This database presents a picture of an almost invisible community: the English rural poor of the two centuries up to 1835.
The poor had their stories and they are by no means “short and simple” as Thomas Gray suggested; they survive in formidable quantity. Their lives have come down to us through the bureaucracy which controlled and monitored their movements, apprenticed their children and arranged the maintenance of their illegitimate offspring. The records of the parish overseers and the vestries, and of the courts of Quarter Sessions, combine to preserve their stories. Although this documentation exists in all English counties and is a well-known source, its publication in such range and depth has never been attempted before.
The result is the biography of a rootless underclass over two centuries. It records the origins, movement, employment and unemployment of the individuals whose poverty made them subject to constant invigilation from the local officials. These records have enormous appeal to family historians – and especially those who are plagued by the difficulty of tracing families whose name suddenly disappears from the register of their parish. They are of equally great value to demographers, and to social historians of the dispossessed. For the first time they have a database which is sufficiently large and consistent for genuine comparisons to be made and significant conclusions to be drawn.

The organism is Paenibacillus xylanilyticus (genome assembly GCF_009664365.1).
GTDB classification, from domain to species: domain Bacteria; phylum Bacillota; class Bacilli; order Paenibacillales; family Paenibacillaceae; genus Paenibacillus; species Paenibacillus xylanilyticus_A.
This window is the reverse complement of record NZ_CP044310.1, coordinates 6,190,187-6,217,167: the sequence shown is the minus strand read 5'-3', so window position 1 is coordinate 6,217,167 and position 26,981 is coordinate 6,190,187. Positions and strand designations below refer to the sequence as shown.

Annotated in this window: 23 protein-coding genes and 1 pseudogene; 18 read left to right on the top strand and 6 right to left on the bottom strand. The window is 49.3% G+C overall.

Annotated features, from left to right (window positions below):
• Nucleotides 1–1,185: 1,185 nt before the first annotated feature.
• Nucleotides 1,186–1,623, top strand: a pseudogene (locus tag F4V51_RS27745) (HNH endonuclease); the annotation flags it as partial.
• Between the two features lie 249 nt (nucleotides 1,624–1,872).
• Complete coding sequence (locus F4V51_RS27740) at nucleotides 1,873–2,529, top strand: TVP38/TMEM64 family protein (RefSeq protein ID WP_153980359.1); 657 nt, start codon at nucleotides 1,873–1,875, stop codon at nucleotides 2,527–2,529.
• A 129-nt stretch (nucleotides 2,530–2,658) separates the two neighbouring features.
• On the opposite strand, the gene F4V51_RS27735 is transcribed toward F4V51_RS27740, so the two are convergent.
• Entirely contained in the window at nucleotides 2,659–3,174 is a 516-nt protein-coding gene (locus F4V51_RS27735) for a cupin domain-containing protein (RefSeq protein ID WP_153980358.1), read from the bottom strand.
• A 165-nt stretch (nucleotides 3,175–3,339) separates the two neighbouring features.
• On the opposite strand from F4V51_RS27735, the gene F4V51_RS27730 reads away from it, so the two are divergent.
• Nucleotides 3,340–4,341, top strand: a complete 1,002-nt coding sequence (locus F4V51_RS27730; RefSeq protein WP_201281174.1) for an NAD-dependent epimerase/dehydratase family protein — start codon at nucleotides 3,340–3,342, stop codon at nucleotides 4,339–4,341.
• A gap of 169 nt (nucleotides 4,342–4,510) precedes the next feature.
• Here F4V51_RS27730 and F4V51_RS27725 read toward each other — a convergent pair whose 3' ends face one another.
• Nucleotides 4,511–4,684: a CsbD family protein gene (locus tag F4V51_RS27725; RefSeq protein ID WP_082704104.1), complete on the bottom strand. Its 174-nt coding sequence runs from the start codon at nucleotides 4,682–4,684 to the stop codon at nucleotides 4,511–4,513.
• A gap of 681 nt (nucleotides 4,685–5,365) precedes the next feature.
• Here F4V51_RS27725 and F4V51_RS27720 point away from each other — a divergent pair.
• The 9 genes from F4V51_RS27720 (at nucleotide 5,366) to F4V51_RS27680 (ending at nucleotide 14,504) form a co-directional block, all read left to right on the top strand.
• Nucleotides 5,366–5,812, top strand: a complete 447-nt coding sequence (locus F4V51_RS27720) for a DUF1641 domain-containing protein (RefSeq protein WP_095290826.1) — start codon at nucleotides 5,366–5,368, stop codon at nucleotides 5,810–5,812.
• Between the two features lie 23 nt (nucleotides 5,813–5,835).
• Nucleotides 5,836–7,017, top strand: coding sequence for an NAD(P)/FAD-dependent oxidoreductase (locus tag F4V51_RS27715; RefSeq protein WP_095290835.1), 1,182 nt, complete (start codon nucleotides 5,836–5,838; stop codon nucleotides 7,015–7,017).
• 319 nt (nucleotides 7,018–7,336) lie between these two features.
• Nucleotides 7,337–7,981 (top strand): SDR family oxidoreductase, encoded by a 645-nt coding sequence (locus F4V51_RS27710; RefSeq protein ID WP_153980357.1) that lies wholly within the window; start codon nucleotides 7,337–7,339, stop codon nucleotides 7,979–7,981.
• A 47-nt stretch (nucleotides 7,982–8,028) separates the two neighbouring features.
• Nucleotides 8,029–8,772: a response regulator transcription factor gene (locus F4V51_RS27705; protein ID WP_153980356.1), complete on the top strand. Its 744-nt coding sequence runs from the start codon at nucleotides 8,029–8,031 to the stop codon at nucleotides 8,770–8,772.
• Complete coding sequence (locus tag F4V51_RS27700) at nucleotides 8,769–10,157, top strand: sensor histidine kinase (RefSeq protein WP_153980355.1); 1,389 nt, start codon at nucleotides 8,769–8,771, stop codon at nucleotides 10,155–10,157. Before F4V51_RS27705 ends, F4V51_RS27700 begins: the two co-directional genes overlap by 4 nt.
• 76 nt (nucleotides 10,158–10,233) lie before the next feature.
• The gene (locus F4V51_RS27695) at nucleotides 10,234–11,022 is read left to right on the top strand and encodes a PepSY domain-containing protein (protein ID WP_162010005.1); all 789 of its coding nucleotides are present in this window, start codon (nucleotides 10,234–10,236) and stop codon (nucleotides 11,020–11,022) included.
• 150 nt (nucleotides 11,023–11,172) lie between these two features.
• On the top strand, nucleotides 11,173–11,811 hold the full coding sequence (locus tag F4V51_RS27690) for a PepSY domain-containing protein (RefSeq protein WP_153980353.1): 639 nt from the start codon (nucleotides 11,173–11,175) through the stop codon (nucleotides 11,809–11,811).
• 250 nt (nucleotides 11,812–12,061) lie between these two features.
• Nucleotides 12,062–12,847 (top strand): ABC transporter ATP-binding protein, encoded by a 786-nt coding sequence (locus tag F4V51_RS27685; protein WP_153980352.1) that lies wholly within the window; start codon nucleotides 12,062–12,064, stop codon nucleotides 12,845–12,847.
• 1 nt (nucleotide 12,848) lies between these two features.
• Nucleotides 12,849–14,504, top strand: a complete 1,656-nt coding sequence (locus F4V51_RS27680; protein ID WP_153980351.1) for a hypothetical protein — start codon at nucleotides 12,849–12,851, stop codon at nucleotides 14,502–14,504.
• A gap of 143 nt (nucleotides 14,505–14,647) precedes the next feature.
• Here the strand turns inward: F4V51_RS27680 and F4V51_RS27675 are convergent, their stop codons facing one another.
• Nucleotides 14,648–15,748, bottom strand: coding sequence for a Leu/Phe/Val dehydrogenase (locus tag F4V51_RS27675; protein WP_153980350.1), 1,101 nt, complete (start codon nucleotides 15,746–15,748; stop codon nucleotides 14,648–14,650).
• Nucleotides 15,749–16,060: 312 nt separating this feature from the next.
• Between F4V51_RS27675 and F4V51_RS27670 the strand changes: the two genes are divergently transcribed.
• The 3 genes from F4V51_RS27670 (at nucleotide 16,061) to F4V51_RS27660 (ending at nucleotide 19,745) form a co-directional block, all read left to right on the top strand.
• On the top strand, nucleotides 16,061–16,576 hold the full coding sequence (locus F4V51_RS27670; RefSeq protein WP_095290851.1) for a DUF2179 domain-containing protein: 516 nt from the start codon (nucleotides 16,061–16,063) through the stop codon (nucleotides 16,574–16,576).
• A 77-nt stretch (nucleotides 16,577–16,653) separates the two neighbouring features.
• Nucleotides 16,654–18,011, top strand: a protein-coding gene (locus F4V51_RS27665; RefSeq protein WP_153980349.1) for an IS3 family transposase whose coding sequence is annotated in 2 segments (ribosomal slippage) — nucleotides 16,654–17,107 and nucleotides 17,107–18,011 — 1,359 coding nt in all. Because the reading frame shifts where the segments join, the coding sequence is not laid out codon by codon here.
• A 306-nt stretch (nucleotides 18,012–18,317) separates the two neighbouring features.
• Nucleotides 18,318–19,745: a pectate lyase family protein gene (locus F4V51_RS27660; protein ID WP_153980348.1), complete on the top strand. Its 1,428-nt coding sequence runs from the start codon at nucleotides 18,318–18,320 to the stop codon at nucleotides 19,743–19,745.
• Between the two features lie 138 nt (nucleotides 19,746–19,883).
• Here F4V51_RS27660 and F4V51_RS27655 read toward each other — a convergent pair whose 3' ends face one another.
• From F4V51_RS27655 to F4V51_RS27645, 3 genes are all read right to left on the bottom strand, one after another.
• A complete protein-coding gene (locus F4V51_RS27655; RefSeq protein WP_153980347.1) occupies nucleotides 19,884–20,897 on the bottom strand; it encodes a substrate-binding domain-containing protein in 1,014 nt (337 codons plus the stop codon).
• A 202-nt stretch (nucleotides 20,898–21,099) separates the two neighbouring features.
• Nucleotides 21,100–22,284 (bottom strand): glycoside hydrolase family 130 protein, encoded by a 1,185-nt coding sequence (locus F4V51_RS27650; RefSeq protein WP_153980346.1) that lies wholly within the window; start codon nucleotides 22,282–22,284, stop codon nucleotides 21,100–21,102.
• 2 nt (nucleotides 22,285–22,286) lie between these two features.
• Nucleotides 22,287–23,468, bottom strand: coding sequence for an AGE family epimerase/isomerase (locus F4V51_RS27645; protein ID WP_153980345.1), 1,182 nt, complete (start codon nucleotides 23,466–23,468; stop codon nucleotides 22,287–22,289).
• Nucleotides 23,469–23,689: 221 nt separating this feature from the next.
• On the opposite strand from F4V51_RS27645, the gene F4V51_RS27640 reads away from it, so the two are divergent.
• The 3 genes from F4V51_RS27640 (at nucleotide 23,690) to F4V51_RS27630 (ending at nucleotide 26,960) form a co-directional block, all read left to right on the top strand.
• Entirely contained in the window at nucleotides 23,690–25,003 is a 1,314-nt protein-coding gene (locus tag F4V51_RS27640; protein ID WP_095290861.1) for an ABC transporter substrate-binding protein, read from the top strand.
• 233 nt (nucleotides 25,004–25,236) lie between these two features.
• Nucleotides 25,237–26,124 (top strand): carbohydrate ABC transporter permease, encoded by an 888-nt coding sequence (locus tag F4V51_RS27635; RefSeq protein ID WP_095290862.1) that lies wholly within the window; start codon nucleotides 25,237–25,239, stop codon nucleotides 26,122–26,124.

The database is a growing bank of information and contains almost 14,000 records, all derived from parish archives in the West Sussex Record Office. Its core consists of records of Settlement and Removal 1662-1835 – the legal processes which established which parish would be responsible for maintaining any pauper (real or potential). In addition it contains the records of bastard children and of the apprenticing and boarding out of pauper children.
Similar records of Settlement, Removal, Bastardy and Apprenticeship from the East Sussex Record Office are included in the office catalogues for the individual parishes and are progressively being added to the a2a (Access to Archives) website www.a2a.org.uk.
The links shown above give access to the poor law records in this database as follows:
- Search gives Poor Law Record lists against Surname, Forename, Year and Parish parameters
- Surnames gives alphabetic surname listing of all those people listed in the Poor Law Records
- Parishes gives a listing of all those parishes whose Poor Law Records are included in this database
- Order Types gives a listing of all the many different types of Poor Law Records
- Years gives a listing of all the years for which there are Poor Law Records
- By accessing these lists a transcription of the information included in the original Poor Law Record can be recovered